“The country of Sodom borders upon it. It was of old a most happy land, both for the fruits it bore and the riches of its cities, although it be now all burnt up. It is related how, for the impiety of its inhabitants, it was burnt by lightning; in consequence of which there are still the remainders of that Divine fire, and the traces [or shadows] of the five cities are still to be seen, as well as the ashes growing in their fruits; which fruits have a color as if they were fit to be eaten, but if you pluck them with your hands, they dissolve into smoke and ashes. And thus what is related of this land of Sodom hath these marks of credibility which our very sight affords us.” (Ibid, Book 4, Chapter 8)

So we can fairly safely conclude that Sodom would have been unaffected by the wars of 66-70 AD. However, Jesus seems to have had in mind an actual judgment involving both Sodom and Capernaum. Thus far we have been focusing on the earthly cities, but now let us consider what happened to their inhabitants at the end of the old creation:

“When the Son of Man comes in his glory, and all the angels with him, then he will sit on his glorious throne. Before him will be gathered all the nations, and he will separate people one from another as a shepherd separates the sheep from the goats.” (Matthew 25:31-32)

In his covenant with Abraham, God had promised that nations would be blessed and cursed through him. In 70 AD, the Abrahamic covenant came to an end and the blessings and curses were distributed. Nations were resurrected, stood before Christ in heaven and were judged in accordance with their treatment of the people of Abraham. Israel herself would be judged in accordance with her treatment of the apostolic church. The blessing would take the form of reigning with Christ in heaven for the remainder of the new covenant era (Revelation 20:4-6). The cursing would take the form of returning to the grave in “shame and contempt” (Daniel 12:2) to await the end of the new covenant and eternal destruction in the lake of fire.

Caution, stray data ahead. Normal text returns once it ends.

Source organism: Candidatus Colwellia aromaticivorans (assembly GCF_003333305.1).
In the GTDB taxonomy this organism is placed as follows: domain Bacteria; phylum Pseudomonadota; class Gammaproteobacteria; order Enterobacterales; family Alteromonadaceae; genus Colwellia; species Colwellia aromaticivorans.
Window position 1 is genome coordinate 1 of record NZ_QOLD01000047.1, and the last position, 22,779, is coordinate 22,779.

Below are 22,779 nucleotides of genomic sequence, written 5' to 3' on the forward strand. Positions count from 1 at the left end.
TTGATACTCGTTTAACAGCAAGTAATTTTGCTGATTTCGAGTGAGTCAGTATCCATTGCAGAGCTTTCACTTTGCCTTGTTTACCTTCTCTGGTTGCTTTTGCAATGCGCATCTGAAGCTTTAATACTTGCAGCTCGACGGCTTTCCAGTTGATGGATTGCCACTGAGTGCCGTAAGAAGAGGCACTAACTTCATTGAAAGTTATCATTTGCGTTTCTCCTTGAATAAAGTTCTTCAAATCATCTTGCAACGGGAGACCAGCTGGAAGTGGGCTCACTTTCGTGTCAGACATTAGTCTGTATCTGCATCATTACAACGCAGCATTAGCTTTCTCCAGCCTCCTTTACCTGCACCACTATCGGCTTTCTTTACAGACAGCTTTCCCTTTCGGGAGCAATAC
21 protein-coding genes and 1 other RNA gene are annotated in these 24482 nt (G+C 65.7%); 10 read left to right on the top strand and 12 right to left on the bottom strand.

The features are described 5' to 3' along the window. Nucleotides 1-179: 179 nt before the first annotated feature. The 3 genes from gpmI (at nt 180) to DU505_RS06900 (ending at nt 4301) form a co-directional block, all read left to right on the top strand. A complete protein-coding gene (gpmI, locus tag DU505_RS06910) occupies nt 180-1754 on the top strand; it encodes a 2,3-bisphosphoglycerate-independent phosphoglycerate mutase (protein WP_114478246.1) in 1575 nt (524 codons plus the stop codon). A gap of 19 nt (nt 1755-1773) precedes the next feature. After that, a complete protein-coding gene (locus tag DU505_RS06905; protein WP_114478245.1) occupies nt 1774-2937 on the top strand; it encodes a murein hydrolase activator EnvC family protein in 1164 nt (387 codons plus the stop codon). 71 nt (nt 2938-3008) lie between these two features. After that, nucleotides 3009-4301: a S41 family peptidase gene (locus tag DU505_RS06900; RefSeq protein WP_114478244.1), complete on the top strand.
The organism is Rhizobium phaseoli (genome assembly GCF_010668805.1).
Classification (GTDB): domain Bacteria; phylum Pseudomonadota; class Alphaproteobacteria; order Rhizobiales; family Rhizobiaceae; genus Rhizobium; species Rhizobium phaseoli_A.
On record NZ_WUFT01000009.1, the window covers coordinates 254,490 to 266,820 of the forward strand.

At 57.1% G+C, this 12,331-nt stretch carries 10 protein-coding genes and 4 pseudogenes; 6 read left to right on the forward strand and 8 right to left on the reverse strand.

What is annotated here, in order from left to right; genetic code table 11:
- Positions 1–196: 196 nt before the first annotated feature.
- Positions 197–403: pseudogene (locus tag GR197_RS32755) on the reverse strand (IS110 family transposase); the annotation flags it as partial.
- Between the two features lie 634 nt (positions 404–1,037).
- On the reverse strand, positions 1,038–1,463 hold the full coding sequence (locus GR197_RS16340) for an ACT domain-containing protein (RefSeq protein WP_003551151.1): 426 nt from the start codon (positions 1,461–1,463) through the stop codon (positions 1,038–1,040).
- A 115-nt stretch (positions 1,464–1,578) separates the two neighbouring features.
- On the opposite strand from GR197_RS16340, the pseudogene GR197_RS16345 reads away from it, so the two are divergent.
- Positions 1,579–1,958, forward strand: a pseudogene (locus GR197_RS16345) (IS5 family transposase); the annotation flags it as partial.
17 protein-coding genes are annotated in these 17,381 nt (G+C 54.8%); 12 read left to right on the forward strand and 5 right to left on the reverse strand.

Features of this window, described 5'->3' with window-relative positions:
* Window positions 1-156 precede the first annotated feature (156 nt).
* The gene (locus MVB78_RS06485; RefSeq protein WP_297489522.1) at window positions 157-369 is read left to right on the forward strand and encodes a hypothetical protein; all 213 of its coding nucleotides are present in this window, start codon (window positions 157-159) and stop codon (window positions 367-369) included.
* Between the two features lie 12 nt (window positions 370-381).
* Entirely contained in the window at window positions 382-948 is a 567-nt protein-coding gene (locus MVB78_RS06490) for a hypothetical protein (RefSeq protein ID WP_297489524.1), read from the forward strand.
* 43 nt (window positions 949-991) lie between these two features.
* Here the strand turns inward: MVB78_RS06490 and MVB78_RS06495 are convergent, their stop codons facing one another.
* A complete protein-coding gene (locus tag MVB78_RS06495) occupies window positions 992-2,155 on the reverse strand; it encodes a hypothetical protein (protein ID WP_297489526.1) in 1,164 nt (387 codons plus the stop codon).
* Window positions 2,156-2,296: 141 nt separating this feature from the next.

Now Sodom and Tyre (and Sidon) would certainly have been involved in this judgment. They all had a sort of covenant relationship with Israel, Sodom because of Abraham’s pleading (Genesis 18) and Tyre and Sidon because they formed an alliance with Solomon and donated material towards the construction of the temple (1 Kings 9). The old covenant destruction of these cities also related to their treatment of the people of Abraham, in particular, Sodom’s sinful attitude towards Lot and his household (Genesis 19) and Tyre’s sinful attitude towards Jerusalem (Ezekiel 26). For the cities of Galilee to be compared with these cities was surely a great insult.

To top it off, there would also have been many righteous gentiles in the judgment:

“The men of Nineveh will rise up at the judgement with this generation and condemn it, for they repented at the preaching of Jonah, and behold, something greater than Jonah is here. The queen of the South will rise up at the judgement with this generation and condemn it, for she came from the ends of the earth to hear the wisdom of Solomon, and behold, something greater than Solomon is here.” (Matthew 12:41-42)

All of this would have caused great shame and humiliation for the generation of Israel which witnessed the ministry of Christ and yet refused to heed his warning. The blood of all the righteous, from Abel to Zechariah, was required of that wicked generation.

[1] For this study, I enlisted the help of, which hosts a searchable edition of “The Works of Flavius Josephus”.